Crypto exchange FTX quietly shops for brokerage start-ups amid move into stock trading, sources say
Sam Bankman Fried, Chief Executive Officer of cryptocurrency exchange FTX at the Bitcoin 2021 Conference in Miami (Florida) on June 5, 2021.
Eva Marie Uzcategui | Bloomberg | Getty Images
FTX is on the lookout for brokerage companies to purchase as its crypto exchange grows into stocks. The CEO of FTX also takes a significant stake. Robinhood.
According to people familiar with the negotiations, at least three private trading companies were approached by the Bahamas-based company about an acquisition. One source claimed that the discussions had not led to a term sheet as they were still in their early stages.
According to sources, FTX had spoken with Webull Clearing, Apex Clearing and Public.com over the past months. CNBC declined to comment on the requests from Apex, Webull and Public.com. FTX has not responded to a comment request.
Investors increasingly own stocks and cryptocurrency, so brokerage houses are looking for ways to provide both. Robinhood is a company that offers crypto and stocks. pivotedThe company’s business model was no longer based on stocks but cryptocurrencies. SoFi, Block and other fintechs offer both.
Last week, FTX saidThe company would consider a shift into equity markets. To attract new customers, the company plans to offer U.S.-based commission-free trading.
In a telephone interview, Brett Harrison, President of FTX U.S. said that the U.S. boasts the largest retail market in the world. “You don’t want two apps for trading two asset classes and need to break it up into different apps.” This isn’t a revenue-generating strategy for us. It’s more about user acquisition.
FTX made several strategic investments in this space. In April, FTX bought a stake at IEX, the biggest stock exchange operator. Sam Bankman Fried was the FTX CEO earlier in May. tookRobinhood holds a 7.6% share, leading to speculation the company might be considering an acquisition. Robinhood shares have fallen more than 85% from their peak around last summer’s initial public offering.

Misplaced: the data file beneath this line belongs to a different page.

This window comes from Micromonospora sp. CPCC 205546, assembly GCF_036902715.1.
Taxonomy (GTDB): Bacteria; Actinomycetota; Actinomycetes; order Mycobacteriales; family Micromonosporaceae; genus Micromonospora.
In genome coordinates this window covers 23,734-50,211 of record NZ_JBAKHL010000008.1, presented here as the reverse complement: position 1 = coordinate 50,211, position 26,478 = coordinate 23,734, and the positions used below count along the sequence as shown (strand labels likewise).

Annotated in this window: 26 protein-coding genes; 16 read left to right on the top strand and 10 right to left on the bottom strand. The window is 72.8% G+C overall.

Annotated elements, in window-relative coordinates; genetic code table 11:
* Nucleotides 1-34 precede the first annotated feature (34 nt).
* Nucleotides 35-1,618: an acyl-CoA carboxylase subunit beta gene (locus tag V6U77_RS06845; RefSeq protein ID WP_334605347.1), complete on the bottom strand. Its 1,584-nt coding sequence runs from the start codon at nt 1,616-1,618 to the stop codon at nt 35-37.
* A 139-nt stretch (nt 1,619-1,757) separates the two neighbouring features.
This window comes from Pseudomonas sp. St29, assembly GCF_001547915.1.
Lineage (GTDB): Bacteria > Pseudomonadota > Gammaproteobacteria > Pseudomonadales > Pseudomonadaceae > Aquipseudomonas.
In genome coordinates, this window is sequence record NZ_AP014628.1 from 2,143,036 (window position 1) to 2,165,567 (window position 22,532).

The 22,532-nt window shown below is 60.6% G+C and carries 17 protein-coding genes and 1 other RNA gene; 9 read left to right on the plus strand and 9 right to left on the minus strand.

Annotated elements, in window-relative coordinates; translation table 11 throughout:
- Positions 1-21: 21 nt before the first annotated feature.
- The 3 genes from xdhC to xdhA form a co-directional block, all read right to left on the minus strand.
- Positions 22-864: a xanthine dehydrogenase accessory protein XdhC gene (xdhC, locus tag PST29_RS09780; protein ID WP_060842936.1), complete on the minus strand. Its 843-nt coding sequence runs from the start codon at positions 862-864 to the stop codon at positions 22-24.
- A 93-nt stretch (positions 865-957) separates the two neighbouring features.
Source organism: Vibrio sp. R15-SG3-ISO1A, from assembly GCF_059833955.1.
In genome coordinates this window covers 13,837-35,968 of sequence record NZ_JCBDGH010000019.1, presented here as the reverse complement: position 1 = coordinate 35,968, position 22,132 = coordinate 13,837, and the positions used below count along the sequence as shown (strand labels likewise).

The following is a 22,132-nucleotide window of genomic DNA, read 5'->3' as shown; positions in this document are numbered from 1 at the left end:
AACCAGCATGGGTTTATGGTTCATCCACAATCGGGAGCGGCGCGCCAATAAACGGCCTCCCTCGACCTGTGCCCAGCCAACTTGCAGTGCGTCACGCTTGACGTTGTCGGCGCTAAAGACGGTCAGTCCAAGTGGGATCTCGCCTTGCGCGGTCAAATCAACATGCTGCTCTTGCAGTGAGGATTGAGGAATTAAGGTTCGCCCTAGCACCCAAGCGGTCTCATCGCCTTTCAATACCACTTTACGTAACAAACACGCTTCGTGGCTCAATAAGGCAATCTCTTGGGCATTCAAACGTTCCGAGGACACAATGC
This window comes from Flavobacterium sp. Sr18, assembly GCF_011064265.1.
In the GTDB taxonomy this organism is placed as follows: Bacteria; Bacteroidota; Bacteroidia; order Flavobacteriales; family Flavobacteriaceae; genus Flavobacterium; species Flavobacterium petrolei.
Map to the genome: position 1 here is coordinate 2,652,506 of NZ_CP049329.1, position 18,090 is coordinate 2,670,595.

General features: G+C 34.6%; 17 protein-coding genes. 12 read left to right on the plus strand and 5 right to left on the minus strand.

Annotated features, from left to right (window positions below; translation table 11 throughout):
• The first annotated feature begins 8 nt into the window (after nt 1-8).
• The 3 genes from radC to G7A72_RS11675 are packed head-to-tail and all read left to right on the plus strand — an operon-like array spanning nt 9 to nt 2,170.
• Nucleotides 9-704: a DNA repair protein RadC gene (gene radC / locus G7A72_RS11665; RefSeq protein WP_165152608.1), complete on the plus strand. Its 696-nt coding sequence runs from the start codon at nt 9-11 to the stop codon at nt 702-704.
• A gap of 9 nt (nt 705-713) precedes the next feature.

Although a regulatory filing indicated that Bankman-Fried saw Robinhood “attractive” and had no plans of buying it, there were some questions about the paperwork. This filing, a 13D from the SEC, was typically filed by activist investors. Passive investors typically file a 13G.
Robinhood may still be difficult to takeover if the founders don’t approve. Robinhood’s dual class share structure allows CEO Vlad Tenev, and Baiju Bhatt (co-founder), to have more than 60% each of the voting votes.
Analysts anticipate more consolidation, as fintech stocks are expected to plummet from all-time highs. Private valuations will also be decreasing.
Devin Ryan from JMP Securities, Director of Financial Technology Research, stated that many in the sector are rich and can make strategic acquisitions to accelerate growth. Therefore, we anticipate strong demand. We expect that buyers will seek targets with product capabilities and experience, to increase customer reach as customer acquisition costs rise, or simply for talent.